How to: find an unclimbed mountain

Posted by Alex Messenger on 22/12/2011
Could you discover an unclimbed peak?

Dreaming of summit glory? You're in luck: there are still many unclimbed mountains out there. All that stands between you and a victorious summit pose is some research, as Tim Moss explains.

Why are mountains unclimbed?
There are two distinct types of unclimbed mountains. The first are very technically difficult, with dangerous conditions or complicated access, and are few and far between. The second type features the ones that have never been climbed simply because no one's been there and had a go yet. And, with the right research, these peaks are open to the enthusiastic amateur…and that's you. But there's no database listing these mountains, you have to find them for yourself.

Look for: remoteness
If a mountain is easily accessible (within a day from road to summit and back) then it's probably been climbed. You needn't travel to Antarctica but look for somewhere that's at least a little way from populated areas. Look for ranges that are a little off most people's radars.

Look for: an attractive neighbour
Compare the number of ascents on Ben Nevis to its closest neighbour* and I bet they are separated by a factor of ten. The same goes for most other places in the world. A mountain gets a name for being the biggest, best or most beautiful and everything else gets neglected. Find somewhere popular then move your finger a little further across the map.

Look for: a political back story
Many mountain ranges lie out of reach due to their proximity to conflict areas but do a little digging before you dismiss a country on reputation alone. A key reason for there being so many yet-to-be-conquered hills on my visits to Kyrgyzstan and Russia is that it was not until the early 1990s that they became readily accessible to the rest of the world following the collapse of the Soviet Union.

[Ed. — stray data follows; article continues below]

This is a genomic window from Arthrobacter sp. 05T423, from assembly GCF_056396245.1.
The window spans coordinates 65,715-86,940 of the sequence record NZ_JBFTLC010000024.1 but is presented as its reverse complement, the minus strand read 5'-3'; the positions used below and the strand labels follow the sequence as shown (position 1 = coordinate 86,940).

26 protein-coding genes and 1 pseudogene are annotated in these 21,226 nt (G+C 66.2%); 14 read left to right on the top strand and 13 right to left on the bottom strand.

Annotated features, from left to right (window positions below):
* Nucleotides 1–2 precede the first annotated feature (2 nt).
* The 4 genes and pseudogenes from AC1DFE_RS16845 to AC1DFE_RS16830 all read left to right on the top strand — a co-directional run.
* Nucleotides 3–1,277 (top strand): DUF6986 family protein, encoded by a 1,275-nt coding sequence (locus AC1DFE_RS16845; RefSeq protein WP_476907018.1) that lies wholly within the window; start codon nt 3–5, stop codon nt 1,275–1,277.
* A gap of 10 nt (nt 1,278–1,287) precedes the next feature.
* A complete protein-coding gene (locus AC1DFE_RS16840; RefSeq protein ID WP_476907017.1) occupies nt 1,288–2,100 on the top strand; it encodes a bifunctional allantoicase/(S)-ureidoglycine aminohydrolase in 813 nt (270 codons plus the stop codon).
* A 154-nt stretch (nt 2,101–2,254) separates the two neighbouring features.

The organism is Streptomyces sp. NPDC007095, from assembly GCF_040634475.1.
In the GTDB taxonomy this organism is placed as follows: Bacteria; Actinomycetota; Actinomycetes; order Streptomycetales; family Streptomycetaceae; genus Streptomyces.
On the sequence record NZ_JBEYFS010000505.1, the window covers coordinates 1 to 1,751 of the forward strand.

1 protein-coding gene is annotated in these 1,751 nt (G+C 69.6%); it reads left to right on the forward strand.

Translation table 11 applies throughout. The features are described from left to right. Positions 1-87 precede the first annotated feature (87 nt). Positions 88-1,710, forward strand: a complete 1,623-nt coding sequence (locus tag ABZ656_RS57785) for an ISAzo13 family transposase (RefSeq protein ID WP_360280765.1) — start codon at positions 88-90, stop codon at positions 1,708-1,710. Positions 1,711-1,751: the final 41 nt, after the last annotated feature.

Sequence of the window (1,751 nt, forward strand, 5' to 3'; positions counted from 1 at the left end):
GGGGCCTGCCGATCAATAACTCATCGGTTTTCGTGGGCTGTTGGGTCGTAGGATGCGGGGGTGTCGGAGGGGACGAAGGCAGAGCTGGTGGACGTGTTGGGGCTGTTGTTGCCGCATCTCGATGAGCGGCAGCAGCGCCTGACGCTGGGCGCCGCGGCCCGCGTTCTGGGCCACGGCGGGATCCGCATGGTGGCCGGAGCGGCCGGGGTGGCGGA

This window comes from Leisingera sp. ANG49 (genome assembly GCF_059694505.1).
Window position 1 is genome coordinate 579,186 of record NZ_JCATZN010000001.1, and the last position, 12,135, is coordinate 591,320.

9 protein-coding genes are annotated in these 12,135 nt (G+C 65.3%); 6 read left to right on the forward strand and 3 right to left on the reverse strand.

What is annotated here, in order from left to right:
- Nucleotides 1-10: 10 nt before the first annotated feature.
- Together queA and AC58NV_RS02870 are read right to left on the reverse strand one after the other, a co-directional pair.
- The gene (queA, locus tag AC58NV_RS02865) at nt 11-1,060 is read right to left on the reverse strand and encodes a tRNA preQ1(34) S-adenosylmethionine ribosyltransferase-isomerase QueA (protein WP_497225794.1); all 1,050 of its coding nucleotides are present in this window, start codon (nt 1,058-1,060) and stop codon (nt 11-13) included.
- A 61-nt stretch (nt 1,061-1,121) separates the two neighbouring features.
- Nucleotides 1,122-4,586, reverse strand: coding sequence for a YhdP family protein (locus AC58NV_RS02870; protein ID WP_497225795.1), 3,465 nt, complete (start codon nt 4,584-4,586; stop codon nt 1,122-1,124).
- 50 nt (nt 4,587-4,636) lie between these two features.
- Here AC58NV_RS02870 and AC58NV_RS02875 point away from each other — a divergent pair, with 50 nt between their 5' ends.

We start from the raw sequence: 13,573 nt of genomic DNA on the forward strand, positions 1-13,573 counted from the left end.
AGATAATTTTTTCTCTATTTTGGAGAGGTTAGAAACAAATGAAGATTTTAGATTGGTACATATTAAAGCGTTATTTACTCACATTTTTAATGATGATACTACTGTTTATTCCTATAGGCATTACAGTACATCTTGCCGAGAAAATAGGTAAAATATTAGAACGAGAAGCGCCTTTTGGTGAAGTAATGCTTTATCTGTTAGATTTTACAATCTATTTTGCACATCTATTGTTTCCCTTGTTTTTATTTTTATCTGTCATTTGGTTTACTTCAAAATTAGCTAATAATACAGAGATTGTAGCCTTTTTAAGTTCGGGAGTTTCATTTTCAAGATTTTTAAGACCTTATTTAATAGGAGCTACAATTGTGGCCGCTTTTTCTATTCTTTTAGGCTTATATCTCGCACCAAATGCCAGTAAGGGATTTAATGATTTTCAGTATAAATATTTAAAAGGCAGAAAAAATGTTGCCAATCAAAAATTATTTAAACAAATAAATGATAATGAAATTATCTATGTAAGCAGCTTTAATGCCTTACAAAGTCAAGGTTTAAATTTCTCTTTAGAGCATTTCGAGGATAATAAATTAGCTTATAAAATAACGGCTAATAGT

Use: Google
Search for any past expeditions in the region and get in touch with their organisers. Remember that it's only in the last ten years that every expedition has a website, Twitter account and facebook group. Look for tour companies to see if they can recommend any quiet areas or steer you away from the popular ones.

Is it really unclimbed?
Despite the boolean nature of the subject matter (climbed/ unclimbed) there's no exact science and it's possible that you may never know the status of your mountain, even after you've posed on its summit. Bear this in mind throughout your communications. Is the in-country agent telling you they're unclimbed so you use his services? Does the guy who climbed in a region 100 miles away ten years ago really know that the whole area's been climbed out? Canvas far and wide; don't rely on a single source.

Check: RGS Expedition Report Database
The Royal Geographical Society (RGS) has an excellent online Expedition Report Database. Find anyone who's been to your area or close to it. Read their reports. Plot their locations on a map (Google Earth) and see if they tend to cluster around the honeypot areas. Do they mention any peaks they failed to get up or any attractive neighbouring regions they'd have liked to explore? Look for the contact details in their report: everybody likes talking about past adventures.

Can you climb it?
It's all well and good finding a remote peak that no one's ever seen, let alone summitted, but how do you know that you'll have a chance of getting up it? Realistically, you're unlikely to know for certain what is involved until you get out there. This is part of the adventure and, hopefully, adds to the excitement. But unless they are all above 7,000m, or you're expecting temperatures of minus 40, don't get too hung up on it. If you take any cluster of mountains, you'll find routes across a range of difficulties. Pick a base camp with access to a dozen summits and the chances are that you'll find some at your level.

What next?
If you've got this far then it sounds like you have an expedition to plan. Book some time off work and remember to pack your flag. Glory awaits you.

Tim Moss has made first ascents in the Russian Altai and first British ascents in the Quimsa-Cruz. He offers free expedition advice through his company The Next Challenge. His new book ‘How to get to the North Pole' will be published in 2012. More info: www.thenextchallenge.org.

Find out more

www.mef.org.uk
MEF grants to those planning first ascents.

BMC grants and an online database of supported expeditions

www.rgs.org/go
Geography Outdoors: the RGS department formerly known as the Expedition Advisory Centre.

www.rgs.org/explore

Explore Conference: an entire building filled with expedition legends. 

Local Operators: nothing beats local knowledge. Google for names and companies in the expedition reports.

 


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